This time around, though, I found myself wondering if that would really have been the case.
I think we have this idea from books and movies and TV that any seemingly insignificant change to the timeline would result in massive and possibly catastrophic changes we can’t anticipate. Squish a bug as you step out of your time machine in 1837 and you’ll return to a 2022 where the Nazis won World War 2 and there are space colonies on the moon. Stop at a different quickie mart on the way home work in 1997 and you would have set off a long, complex chain of events that would result in never meeting your future spouse.
But I wonder how true that really is. I think maybe we tend to overestimate the degree of free will we have and how varied the opportunities and choices available to us actually are. There are exceptions, of course, but I imagine that for most of us, our lives and circumstances offer a fair amount of buffer zone for radical change.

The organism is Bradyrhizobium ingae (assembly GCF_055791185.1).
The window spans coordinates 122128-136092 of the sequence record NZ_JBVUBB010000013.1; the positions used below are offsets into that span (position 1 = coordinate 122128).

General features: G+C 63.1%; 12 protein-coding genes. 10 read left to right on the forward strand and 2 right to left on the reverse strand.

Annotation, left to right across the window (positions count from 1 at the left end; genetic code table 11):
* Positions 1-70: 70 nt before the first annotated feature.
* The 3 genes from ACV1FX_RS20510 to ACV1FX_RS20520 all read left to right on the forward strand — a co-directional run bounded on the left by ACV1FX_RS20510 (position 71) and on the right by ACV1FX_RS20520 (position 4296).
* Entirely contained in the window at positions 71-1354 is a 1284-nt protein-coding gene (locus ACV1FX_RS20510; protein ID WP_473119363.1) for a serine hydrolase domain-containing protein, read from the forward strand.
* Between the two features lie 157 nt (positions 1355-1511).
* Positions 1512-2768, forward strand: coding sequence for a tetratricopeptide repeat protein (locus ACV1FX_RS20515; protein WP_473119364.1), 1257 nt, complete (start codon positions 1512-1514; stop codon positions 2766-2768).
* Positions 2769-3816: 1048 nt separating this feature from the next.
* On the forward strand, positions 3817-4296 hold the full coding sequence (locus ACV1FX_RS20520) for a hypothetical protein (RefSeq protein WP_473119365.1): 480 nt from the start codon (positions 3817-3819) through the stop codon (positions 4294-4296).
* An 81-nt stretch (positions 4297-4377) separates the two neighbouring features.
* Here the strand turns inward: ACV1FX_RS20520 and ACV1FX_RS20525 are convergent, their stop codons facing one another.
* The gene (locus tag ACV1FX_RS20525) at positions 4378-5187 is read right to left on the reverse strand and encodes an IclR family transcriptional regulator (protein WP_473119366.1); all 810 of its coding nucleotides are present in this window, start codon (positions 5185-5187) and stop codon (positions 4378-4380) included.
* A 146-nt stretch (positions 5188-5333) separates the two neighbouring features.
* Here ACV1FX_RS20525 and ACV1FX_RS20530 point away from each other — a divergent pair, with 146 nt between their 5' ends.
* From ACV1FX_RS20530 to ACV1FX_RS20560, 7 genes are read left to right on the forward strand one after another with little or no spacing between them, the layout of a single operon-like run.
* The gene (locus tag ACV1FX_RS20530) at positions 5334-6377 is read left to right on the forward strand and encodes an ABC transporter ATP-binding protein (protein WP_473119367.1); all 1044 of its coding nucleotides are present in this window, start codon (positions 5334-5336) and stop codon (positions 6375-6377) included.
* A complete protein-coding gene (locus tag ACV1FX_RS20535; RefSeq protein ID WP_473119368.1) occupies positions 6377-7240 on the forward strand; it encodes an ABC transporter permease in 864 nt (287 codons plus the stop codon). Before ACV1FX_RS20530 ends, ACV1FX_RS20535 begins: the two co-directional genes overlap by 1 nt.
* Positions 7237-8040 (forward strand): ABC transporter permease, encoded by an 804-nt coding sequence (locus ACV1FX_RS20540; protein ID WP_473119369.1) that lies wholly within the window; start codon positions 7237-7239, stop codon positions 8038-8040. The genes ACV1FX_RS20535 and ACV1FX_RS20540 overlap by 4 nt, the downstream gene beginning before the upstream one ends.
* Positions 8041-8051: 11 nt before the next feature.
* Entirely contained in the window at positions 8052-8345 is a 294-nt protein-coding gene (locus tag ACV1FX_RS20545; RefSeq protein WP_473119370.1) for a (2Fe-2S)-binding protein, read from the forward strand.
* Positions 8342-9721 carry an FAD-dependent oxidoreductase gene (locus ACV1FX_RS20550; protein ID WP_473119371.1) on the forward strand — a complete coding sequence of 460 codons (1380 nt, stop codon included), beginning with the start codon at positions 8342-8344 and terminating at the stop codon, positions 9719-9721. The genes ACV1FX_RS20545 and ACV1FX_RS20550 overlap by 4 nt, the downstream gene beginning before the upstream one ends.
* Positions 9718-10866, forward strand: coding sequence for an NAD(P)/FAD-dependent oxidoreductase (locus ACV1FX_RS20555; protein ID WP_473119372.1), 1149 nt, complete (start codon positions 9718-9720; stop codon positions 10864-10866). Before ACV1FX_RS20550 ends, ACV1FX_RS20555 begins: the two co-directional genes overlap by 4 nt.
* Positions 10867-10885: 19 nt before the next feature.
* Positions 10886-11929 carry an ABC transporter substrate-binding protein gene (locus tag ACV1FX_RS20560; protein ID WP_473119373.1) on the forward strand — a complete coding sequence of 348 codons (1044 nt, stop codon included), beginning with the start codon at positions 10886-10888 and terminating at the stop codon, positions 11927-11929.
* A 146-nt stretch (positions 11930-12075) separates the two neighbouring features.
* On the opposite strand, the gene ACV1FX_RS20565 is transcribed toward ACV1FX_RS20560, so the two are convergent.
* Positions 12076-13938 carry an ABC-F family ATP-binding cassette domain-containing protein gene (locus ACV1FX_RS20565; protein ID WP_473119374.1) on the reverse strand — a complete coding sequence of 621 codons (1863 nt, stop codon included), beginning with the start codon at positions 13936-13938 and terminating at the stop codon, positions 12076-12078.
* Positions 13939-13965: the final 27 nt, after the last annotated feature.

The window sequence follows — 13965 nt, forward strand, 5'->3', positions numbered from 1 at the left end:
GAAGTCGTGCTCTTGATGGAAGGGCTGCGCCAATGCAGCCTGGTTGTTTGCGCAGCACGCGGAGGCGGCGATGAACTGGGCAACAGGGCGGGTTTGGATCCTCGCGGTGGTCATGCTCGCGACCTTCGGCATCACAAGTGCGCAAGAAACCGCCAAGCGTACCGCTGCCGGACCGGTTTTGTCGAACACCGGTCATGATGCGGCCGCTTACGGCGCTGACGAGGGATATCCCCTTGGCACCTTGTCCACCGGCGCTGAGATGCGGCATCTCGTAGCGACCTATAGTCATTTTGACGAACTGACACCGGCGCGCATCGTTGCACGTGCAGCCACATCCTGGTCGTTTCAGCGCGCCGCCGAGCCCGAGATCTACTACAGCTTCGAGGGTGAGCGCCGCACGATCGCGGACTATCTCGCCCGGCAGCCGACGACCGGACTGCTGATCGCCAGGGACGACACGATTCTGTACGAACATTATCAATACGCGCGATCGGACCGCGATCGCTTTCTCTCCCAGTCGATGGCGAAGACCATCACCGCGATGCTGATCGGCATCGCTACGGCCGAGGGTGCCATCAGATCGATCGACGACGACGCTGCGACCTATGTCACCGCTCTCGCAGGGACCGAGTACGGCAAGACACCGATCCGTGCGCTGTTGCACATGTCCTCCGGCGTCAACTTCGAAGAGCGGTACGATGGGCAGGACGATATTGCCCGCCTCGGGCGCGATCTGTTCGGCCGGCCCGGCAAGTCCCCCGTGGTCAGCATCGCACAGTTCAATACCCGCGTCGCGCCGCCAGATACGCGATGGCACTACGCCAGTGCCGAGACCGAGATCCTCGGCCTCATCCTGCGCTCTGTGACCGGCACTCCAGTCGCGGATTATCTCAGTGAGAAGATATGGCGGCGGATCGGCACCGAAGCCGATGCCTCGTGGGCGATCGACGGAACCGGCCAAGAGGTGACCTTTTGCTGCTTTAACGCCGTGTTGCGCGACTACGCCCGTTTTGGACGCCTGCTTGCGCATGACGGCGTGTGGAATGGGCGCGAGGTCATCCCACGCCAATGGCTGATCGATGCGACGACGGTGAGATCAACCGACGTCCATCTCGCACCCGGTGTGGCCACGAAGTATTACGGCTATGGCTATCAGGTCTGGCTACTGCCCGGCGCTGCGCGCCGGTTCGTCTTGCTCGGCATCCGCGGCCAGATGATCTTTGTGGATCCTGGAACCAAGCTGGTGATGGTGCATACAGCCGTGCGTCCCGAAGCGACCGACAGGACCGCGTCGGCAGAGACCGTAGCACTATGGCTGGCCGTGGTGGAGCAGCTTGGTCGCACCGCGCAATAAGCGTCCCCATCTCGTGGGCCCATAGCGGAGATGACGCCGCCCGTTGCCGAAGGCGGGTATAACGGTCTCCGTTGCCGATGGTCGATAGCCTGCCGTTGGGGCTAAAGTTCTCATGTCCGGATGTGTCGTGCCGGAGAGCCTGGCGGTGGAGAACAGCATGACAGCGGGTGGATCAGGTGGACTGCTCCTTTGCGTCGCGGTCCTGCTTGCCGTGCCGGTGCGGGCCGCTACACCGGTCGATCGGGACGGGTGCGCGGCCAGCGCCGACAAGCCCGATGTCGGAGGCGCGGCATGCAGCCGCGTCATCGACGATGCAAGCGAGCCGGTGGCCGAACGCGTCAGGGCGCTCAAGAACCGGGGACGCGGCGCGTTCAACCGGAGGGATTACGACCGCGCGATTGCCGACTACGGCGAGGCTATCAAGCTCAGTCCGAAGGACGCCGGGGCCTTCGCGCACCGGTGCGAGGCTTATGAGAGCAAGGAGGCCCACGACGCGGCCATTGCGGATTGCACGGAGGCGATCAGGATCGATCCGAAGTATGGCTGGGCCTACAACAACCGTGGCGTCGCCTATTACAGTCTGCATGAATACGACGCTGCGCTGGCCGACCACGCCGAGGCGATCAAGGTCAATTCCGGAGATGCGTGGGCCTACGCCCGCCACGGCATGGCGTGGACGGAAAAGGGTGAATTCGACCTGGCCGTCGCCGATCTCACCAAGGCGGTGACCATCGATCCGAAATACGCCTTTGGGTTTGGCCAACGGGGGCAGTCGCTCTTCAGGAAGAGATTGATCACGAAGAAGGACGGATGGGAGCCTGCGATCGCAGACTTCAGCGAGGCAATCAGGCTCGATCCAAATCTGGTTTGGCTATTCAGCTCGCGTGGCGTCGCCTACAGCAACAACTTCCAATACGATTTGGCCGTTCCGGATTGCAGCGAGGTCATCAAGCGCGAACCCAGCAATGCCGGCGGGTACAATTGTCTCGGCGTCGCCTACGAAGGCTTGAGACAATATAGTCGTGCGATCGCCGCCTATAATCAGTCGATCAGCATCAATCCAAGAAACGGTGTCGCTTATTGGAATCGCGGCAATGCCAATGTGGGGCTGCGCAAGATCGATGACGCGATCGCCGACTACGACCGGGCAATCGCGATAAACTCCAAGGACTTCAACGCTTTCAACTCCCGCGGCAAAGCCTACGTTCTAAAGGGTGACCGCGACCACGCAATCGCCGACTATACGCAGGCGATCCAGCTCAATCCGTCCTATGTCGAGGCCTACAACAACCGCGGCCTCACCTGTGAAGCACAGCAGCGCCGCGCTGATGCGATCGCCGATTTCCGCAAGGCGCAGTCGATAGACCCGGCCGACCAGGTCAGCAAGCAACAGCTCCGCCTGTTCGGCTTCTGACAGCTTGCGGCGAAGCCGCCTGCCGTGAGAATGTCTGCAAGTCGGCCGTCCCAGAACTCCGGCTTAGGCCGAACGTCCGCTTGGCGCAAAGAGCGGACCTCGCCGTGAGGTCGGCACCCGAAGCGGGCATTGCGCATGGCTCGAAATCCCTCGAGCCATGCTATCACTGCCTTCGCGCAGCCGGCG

My old bittorrented mp3 copy of Chill Out vanished when the power supply on the Netgear NAS in my office closet went up in smoke two years ago, so I am glad to have it available on the streaming services.
I will admit to thinking that there was something charming/appealing about these sorts of albums be hard to find, but what good is really served by that sort of artificial scarcity? It seems like elitist Record Shop Guy crankiness—”Kids these days have it so easy and they don’t appreciate good music anymore!” Who cares? It’s a good album and people should be able to listen to it.
Now if only they could make Space easier to get one’s hands on.